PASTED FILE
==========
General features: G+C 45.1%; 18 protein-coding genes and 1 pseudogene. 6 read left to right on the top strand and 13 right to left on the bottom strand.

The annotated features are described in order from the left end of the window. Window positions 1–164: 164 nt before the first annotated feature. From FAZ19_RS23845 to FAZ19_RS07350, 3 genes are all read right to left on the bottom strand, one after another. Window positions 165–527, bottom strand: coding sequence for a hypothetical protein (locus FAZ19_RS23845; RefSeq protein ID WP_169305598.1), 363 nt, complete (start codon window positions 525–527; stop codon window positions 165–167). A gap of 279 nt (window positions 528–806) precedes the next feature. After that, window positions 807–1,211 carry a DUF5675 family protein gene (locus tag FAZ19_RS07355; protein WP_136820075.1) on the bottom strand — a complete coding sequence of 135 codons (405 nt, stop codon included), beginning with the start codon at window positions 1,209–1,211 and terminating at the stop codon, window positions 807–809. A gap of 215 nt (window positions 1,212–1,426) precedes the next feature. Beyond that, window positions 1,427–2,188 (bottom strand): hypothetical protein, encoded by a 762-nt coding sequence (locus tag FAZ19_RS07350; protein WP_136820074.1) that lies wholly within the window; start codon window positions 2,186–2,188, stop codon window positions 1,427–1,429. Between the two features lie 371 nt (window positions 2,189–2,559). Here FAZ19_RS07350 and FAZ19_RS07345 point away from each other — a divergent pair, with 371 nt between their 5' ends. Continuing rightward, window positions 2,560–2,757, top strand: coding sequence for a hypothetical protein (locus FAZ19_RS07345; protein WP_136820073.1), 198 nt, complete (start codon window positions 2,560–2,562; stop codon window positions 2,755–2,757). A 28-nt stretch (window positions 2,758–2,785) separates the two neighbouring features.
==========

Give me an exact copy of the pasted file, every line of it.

General features: G+C 45.1%; 18 protein-coding genes and 1 pseudogene. 6 read left to right on the top strand and 13 right to left on the bottom strand.

The annotated features are described in order from the left end of the window. Window positions 1–164: 164 nt before the first annotated feature. From FAZ19_RS23845 to FAZ19_RS07350, 3 genes are all read right to left on the bottom strand, one after another. Window positions 165–527, bottom strand: coding sequence for a hypothetical protein (locus FAZ19_RS23845; RefSeq protein ID WP_169305598.1), 363 nt, complete (start codon window positions 525–527; stop codon window positions 165–167). A gap of 279 nt (window positions 528–806) precedes the next feature. After that, window positions 807–1,211 carry a DUF5675 family protein gene (locus tag FAZ19_RS07355; protein WP_136820075.1) on the bottom strand — a complete coding sequence of 135 codons (405 nt, stop codon included), beginning with the start codon at window positions 1,209–1,211 and terminating at the stop codon, window positions 807–809. A gap of 215 nt (window positions 1,212–1,426) precedes the next feature. Beyond that, window positions 1,427–2,188 (bottom strand): hypothetical protein, encoded by a 762-nt coding sequence (locus tag FAZ19_RS07350; protein WP_136820074.1) that lies wholly within the window; start codon window positions 2,186–2,188, stop codon window positions 1,427–1,429. Between the two features lie 371 nt (window positions 2,189–2,559). Here FAZ19_RS07350 and FAZ19_RS07345 point away from each other — a divergent pair, with 371 nt between their 5' ends. Continuing rightward, window positions 2,560–2,757, top strand: coding sequence for a hypothetical protein (locus FAZ19_RS07345; protein WP_136820073.1), 198 nt, complete (start codon window positions 2,560–2,562; stop codon window positions 2,755–2,757). A 28-nt stretch (window positions 2,758–2,785) separates the two neighbouring features.